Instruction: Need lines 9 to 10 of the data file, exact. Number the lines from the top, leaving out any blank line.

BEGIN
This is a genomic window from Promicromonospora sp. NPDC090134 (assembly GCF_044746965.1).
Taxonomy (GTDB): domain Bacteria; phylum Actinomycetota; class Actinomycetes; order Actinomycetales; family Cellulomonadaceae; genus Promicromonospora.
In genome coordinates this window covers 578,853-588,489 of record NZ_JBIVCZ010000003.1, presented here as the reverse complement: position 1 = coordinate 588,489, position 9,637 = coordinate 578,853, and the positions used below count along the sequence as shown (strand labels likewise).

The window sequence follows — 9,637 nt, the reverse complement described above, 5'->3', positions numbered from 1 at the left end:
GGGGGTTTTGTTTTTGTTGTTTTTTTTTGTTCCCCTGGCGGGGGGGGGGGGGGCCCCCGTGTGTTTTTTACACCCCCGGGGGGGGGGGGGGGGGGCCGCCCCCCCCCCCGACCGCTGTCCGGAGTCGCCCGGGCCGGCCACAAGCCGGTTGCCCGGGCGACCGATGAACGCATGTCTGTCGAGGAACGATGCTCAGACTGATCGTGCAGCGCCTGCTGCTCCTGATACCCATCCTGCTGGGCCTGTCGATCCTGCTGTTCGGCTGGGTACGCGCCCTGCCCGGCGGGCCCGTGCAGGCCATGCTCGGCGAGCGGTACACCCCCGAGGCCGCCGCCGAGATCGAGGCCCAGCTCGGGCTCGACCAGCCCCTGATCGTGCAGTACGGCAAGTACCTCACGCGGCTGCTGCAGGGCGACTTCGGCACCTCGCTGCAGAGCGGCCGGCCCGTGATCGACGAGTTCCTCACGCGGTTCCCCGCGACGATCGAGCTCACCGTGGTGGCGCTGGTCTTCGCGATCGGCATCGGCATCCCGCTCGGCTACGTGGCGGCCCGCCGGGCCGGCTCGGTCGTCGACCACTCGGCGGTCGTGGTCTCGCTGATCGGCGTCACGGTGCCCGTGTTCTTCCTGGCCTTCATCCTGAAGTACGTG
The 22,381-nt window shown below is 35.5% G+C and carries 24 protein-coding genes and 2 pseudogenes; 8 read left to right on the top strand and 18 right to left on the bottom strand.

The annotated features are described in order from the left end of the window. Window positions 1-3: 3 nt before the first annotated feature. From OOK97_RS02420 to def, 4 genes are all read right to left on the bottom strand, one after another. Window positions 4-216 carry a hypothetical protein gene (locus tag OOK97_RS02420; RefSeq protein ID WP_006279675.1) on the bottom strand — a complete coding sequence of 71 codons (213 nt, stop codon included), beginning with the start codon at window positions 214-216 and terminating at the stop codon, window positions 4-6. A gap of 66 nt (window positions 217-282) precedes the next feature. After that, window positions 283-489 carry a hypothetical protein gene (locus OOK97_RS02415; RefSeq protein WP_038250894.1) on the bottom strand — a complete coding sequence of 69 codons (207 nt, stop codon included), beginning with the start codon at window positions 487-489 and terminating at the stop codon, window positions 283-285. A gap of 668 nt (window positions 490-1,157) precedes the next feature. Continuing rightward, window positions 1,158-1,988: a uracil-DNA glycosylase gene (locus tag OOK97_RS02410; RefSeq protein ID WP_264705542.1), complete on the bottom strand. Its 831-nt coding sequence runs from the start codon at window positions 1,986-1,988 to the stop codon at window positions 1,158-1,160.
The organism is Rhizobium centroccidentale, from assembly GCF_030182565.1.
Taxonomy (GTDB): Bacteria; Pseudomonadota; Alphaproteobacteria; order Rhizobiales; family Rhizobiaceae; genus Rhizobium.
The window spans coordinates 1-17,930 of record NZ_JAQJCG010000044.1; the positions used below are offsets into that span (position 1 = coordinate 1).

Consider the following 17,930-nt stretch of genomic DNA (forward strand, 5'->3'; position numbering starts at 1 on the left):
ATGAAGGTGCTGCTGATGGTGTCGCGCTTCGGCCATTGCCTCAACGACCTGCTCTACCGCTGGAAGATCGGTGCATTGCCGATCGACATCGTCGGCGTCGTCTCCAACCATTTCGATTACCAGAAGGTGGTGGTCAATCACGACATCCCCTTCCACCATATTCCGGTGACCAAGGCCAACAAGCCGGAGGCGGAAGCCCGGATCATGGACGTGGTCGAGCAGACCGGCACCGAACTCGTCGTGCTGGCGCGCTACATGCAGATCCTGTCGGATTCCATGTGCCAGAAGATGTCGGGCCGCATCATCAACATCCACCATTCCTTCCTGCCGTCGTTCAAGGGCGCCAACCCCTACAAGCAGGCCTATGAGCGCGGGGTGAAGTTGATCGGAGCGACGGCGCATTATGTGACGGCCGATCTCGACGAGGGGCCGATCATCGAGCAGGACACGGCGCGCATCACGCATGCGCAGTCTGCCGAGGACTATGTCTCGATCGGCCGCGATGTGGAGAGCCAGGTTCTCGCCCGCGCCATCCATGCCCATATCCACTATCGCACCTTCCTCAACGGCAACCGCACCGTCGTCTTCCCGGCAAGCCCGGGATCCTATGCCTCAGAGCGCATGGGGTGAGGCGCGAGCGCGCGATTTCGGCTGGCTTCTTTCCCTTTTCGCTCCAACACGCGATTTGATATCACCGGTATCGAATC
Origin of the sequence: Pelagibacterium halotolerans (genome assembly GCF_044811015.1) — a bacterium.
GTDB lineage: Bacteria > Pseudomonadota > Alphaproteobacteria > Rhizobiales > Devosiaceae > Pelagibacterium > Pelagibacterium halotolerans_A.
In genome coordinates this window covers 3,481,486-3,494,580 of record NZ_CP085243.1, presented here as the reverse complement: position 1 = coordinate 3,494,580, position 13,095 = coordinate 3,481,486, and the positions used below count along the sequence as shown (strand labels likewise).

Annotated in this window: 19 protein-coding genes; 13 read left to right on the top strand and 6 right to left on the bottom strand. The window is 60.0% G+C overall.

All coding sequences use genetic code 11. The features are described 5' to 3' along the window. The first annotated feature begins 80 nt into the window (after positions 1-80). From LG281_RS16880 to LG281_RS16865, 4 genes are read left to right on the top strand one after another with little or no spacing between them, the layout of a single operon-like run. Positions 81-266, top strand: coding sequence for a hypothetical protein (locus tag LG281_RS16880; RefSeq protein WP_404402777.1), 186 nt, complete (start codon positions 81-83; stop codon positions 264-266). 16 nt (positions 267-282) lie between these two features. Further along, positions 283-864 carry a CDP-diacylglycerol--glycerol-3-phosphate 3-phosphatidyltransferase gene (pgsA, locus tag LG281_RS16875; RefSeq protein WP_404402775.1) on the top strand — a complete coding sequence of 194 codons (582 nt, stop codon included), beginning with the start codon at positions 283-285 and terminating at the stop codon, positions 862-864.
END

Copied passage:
Taxonomy (GTDB): Bacteria; Pseudomonadota; Alphaproteobacteria; order Rhizobiales; family Rhizobiaceae; genus Rhizobium.
The window spans coordinates 1-17,930 of record NZ_JAQJCG010000044.1; the positions used below are offsets into that span (position 1 = coordinate 1).